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Getting to Know You: Wine Expert Antonia Dominguez

Updated: Nov 10, 2022

A series of Q&As with members of the vibrant Irish international community to share their cultural heritage, food memories and stories.

Antonia Dominguez, who was born in Jerez, Spain to an Irish mother and a Spanish father, is a Master of Wine Student (stage 2) and a wine buyer at Dublin’s specialty food and beverage chain, Donnybrook Fair. In addition to over twelve years of working in the wine business, she has trained in economics and law. She is also the co-host of Wine: the Long and the Short of It podcast. Follow Antonia on her Instagram @antoniadubjerez @winethelongandtheshortofit @wine_scape

Tell us a bit about yourself.

I was born in Jerez, the land of Sherry, a place that has hugely influenced and informed my love of food and wine. When I was four years old, we moved to Ireland where I grew up, but we always returned to Jerez for the summers. My father was from Jerez and my mother from Dublin. She had very bravely gone to Jerez with her best friend at age nineteen to teach English. To an Irish person, Jerez might as well have been Timbuktu back then, it was so unknown and inaccessible. She met my father there and the rest was history.

Being from Jerez really enhanced our gastronomic experience growing up. From a young age we were eating paella, shellfish, Ibérico meats, garbanzos (chickpeas) and lentejas (lentils), puchero (stew), croquetas. We were exposed to a diverse range of cuisines at home, not just Spanish but Italian, Indian, Lebanese. My parents were big foodies and terrific cooks, especially my mother. So we were very fortunate. And naturally wine went hand-in-hand with the food culture. There was always a barrel of Sherry in our home. My earlier memories involve my father returning from business trips in Spain with a drum of Amontillado Sherry in hand to top up our barrel. Those were pre-Ryanair days of course!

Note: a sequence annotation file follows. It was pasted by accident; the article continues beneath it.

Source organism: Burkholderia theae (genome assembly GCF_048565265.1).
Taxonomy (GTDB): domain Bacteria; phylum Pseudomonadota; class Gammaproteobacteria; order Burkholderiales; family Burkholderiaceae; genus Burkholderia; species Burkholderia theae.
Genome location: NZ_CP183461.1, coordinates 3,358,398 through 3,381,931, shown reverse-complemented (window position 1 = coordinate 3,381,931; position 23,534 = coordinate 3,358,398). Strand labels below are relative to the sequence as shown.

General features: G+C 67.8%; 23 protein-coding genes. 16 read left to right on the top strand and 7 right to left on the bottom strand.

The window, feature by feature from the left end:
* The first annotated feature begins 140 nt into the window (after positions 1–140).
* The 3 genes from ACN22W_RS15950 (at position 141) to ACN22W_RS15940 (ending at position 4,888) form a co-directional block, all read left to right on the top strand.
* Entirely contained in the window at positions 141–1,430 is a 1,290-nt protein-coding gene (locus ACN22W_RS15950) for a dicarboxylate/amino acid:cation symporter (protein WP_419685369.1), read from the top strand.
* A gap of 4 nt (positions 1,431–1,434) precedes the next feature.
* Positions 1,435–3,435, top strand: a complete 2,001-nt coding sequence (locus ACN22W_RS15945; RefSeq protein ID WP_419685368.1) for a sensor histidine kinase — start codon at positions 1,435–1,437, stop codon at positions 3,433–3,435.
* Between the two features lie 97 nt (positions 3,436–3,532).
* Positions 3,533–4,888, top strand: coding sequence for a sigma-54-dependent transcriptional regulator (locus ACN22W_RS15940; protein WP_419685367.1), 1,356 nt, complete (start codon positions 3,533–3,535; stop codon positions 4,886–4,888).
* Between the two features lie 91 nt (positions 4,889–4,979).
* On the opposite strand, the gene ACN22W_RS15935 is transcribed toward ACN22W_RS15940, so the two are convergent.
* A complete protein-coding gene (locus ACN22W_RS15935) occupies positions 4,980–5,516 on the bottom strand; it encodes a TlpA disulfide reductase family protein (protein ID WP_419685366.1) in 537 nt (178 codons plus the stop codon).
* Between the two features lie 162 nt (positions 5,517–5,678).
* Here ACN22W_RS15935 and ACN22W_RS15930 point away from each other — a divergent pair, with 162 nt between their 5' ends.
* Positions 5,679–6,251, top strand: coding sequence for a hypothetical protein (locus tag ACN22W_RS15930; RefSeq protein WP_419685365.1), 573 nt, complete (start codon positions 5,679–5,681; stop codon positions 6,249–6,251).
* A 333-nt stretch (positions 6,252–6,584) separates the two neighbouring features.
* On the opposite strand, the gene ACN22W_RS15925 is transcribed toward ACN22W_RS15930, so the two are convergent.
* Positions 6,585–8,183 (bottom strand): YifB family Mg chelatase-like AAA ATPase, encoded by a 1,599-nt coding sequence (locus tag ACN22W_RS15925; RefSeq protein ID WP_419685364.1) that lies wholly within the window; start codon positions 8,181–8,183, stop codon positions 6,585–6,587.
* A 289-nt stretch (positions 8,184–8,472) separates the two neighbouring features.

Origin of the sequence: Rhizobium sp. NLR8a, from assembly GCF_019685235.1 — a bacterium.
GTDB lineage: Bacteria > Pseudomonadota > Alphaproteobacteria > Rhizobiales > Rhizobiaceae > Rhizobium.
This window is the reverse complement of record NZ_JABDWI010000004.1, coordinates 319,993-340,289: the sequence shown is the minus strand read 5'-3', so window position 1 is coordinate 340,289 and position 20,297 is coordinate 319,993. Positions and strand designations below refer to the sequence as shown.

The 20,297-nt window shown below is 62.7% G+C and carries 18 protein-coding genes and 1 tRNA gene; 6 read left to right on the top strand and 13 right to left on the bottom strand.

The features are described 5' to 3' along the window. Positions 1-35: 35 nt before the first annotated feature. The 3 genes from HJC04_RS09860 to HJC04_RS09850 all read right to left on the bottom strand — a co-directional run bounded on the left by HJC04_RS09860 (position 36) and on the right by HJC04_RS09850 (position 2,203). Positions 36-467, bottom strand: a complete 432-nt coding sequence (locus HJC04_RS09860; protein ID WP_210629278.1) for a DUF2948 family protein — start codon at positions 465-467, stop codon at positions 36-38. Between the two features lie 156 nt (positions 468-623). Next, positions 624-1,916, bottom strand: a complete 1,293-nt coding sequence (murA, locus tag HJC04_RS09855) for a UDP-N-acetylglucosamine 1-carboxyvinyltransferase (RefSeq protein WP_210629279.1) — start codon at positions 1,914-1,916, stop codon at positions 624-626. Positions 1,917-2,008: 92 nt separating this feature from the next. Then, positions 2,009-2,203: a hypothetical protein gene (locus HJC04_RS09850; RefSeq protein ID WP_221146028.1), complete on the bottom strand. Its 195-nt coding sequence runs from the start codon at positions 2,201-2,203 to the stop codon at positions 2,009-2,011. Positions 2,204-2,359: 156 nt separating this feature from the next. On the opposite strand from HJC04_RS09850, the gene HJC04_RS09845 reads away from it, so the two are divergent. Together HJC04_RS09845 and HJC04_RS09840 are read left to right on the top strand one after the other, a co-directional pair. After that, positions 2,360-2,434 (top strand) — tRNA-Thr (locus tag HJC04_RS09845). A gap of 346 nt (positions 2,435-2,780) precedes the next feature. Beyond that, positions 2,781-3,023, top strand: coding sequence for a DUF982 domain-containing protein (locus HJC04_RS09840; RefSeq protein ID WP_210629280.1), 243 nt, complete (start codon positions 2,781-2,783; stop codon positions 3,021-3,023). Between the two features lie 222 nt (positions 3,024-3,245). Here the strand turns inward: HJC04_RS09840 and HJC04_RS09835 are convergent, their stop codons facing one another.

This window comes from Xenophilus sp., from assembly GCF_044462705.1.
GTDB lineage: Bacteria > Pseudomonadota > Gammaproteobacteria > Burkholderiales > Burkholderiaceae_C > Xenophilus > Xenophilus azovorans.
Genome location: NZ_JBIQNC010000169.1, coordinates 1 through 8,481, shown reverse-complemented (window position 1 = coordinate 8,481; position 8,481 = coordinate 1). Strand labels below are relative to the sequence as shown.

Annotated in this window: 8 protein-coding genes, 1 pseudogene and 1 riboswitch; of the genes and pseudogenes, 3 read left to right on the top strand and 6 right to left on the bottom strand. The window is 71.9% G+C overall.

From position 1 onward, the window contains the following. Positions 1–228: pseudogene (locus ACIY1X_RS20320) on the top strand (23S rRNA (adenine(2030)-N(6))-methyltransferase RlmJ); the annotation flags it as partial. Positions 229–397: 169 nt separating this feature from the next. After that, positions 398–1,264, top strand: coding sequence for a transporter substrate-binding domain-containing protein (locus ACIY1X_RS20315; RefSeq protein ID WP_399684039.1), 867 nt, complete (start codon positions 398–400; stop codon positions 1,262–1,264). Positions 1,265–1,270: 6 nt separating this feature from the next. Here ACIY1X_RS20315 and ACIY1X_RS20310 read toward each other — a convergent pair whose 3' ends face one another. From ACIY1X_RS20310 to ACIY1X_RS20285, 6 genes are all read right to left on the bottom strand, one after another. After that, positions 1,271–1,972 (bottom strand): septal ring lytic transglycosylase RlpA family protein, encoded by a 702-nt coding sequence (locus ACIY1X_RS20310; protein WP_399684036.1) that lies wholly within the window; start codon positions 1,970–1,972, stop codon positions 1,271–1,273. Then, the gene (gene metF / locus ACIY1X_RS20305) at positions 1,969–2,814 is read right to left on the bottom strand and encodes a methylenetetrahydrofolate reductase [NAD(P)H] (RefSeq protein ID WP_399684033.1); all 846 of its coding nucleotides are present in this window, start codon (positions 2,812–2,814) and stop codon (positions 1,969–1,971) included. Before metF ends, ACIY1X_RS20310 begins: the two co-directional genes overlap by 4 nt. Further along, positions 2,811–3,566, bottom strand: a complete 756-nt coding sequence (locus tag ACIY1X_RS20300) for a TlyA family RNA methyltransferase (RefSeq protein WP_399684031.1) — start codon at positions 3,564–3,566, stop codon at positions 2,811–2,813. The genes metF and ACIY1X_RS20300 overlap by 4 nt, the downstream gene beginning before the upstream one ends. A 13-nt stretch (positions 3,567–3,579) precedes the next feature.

Do you cook?

Yes, I love cooking. From an early age I spent time with my mother in the kitchen and I learned Spanish recipes from my father. Both my grandparents on my Spanish side were amazing cooks and ran a small restaurant in my earlier years. I still have recipes handed down from them.

My cooking ability had to develop fast when we lost my Mam when she was aged 46 years. I was 17 years old at the time and my youngest brother was seven. My father was then living in Spain for work. Someone had to cook the meals and that was me. I later did a part-time culinary arts module in DIT Cathal Brugha Street, such was my interest in cooking, and I loved every minute of it.

Who are the best, and the worst cooks in your life?

Without a doubt, my Mam was the best cook in my life. She was an all-rounder and could take her hand to any cuisine, both traditional and modern dishes, and she was a brilliant baker. She loved baking breads, choux pastry, pavlovas and all types of desserts. She was a really gifted cook and host, and she put a lot of love into every dish.

I think naming a ‘worst’ cook would not have good repercussions for me!

What is your favorite food memory?

It’s so difficult to narrow it down to one! But up there has to be our family beach outings in Spain, when we would go to one of the stunning beaches on the Costa de la Luz, like Roche or Zahara de los Atunes, a short drive from Jerez.